They all suppose what they want to suppose

I’ve been reading about two very different stories where people heard, saw and believed exactly what they wanted to believe they saw and heard.

When I first went to High School we had to find, remember and illustrate a poem. I chose In Flanders Fields, in large part because it was short but also because thanks to the definitive historical text of the times, the Airfix catalogue, I knew, or thought I knew, a bit about the First World War. Finding a complete set of The Great War in all thirteen volumes and all its dated monochrome glory at an uncle’s house one excrutiatingly boring holiday had helped as well. I’d been taken to see a vicar who had actually served in the First War. I’d even been given what a strange uncle called a Commando dagger, adding enigmatically, ‘they’re cruel, those Japs,’ oblivious of the fact that the Japanese weren’t fighting the UK in 1914-1918 and as it turned out, the dagger was a German First World War trench knife and nothing to do with WWII British Commandos at all. So I’d heard of the Angel of Mons.

It was a fairy tale. If you haven’t heard of it, it goes like this. Battle of Mons, 1915, British Army about to get wiped out by Germans, angels appear, can’t seem to read ‘Gott Mit Uns’ on the Germans’ belt buckles, may or may not have muttered ‘here’s socks’ and turn back the dastardly Hun instead, with or in some versions without the aid of ghostly Agincourt bowmen.

All very well and stirring stuff, and widely believed as fact, except that a man called Arthur Machen made the whole thing up, deliberately and openly. The angles and the Bowmen of Mons were fiction. He always said so right up to until the end of his life. The trouble was, nobody believed him.

Making-up is(n’t) hard to do

Much the same thing happened in France in June 1944. Hundreds of kilometres from the Normandy landings, local Resistance units rose and gathered on a plateau called the Vercors, near Grenoble. They had been waiting for the codewords on the BBC to take-up arms and fight to liberate their country. When the word came, they fought. Except the word definitively had never been broadcast. Some people, according to Paddy Ashdown (The Cruel Victory) claimed long after the war that they remembered the command in clear.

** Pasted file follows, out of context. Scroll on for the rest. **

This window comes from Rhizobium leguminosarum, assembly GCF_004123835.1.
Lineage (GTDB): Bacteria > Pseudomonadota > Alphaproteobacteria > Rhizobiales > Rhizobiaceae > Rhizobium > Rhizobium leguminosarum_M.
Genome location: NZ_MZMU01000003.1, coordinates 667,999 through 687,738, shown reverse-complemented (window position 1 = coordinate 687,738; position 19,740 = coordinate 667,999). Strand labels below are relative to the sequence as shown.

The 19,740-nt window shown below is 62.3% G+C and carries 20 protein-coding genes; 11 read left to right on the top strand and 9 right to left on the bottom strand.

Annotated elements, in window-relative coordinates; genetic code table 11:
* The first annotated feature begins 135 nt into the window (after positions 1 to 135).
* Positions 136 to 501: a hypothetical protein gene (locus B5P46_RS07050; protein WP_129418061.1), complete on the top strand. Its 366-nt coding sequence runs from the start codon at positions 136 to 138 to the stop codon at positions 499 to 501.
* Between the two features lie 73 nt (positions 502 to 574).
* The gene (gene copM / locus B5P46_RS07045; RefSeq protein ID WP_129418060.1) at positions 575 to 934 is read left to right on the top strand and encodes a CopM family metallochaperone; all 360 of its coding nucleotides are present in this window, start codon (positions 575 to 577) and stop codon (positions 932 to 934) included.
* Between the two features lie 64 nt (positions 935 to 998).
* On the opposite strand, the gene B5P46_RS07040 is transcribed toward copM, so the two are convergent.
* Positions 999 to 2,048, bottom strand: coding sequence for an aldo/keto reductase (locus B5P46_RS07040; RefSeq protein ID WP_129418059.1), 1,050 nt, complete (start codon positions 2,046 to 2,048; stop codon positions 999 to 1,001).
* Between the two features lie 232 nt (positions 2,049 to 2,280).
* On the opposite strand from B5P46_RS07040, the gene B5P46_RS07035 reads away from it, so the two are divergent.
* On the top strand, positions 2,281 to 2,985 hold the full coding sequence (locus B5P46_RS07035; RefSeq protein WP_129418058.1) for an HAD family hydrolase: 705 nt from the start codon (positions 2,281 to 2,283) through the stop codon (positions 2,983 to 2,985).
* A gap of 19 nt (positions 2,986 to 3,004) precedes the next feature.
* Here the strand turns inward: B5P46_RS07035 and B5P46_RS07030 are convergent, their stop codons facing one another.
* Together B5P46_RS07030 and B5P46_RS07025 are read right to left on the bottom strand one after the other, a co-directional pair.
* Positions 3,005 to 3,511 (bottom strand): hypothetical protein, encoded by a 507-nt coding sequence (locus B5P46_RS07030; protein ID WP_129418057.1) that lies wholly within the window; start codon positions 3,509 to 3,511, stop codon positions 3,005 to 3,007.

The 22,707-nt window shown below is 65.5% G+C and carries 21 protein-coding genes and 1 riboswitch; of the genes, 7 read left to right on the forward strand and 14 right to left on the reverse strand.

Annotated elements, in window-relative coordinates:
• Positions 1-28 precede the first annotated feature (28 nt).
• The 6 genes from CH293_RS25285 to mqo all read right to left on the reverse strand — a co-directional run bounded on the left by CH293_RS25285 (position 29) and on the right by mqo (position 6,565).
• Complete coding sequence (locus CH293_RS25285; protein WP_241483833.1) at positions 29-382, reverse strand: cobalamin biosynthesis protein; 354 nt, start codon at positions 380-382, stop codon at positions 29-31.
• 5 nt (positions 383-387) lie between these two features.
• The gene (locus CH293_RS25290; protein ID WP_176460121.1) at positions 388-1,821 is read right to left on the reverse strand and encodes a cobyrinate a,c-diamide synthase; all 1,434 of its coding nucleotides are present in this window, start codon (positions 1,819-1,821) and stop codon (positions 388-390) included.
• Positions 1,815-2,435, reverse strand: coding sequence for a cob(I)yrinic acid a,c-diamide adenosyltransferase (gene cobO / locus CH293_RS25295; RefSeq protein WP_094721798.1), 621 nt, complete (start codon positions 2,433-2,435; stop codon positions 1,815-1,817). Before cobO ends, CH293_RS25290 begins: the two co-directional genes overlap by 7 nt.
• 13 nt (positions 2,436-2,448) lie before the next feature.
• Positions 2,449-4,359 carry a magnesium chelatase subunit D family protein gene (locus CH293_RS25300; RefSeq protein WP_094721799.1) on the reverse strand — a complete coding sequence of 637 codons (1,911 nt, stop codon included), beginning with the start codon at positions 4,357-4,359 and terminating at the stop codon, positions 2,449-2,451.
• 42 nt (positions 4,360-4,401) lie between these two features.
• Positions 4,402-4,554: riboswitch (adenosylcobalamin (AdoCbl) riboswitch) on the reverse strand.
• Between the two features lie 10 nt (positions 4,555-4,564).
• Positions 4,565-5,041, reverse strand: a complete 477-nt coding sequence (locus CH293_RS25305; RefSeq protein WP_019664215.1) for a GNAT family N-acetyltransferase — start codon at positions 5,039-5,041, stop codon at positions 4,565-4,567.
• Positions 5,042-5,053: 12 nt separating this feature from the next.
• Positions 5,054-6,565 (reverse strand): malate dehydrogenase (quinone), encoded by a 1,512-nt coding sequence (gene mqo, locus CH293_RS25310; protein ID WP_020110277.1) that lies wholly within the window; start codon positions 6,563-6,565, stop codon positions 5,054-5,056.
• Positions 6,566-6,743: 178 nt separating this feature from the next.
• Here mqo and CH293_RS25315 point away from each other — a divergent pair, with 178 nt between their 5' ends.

They wanted to believe it was true. It wasn’t. And it didn’t matter.

The problem being that it does matter. Newspaper after parish magazine after sermon after speech exhorted more young men to join up and get blown to pieces, drown in mud or line-up to die of flu by the hundreds of thousands, unsafe in the knowledge that angels or at least St George was looking after them specifically. On the Vercors, 4,500 French civilians stood-up and shot at the Wermacht artillery with left-over Hotchkiss guns and anything they could steal from a police barracks. They were both massacred.

Today we have a Prime Minister who makes-up stories and people who want to believe them too. Just like then, nothing bad will happen to him at all.

The end of the affair

The Overseas Food Corporation working party reported in 1950 that the groundnut scheme was costing six times as much to produce the crops as the crops were worth. Just like today they repeated the mantra that the administration in Tanganyika needed to be ‘much smaller and more flexible’ and released from ‘the burden of preconceived objectives and targets’, as well as ‘undue or premature publicity’. Plenty of time was needed to foster the growth of ‘viable economic units’ suited to the local conditions, which evidently needed to be shielded from both the public eye and eerily reminiscent of today, any particular expectations.

The groundnut scheme was folded in January 1951. Debts of £36.5 million – over a thousand million sterling today – were written off. Just like today, it was all nobody’s fault that people believed in it all.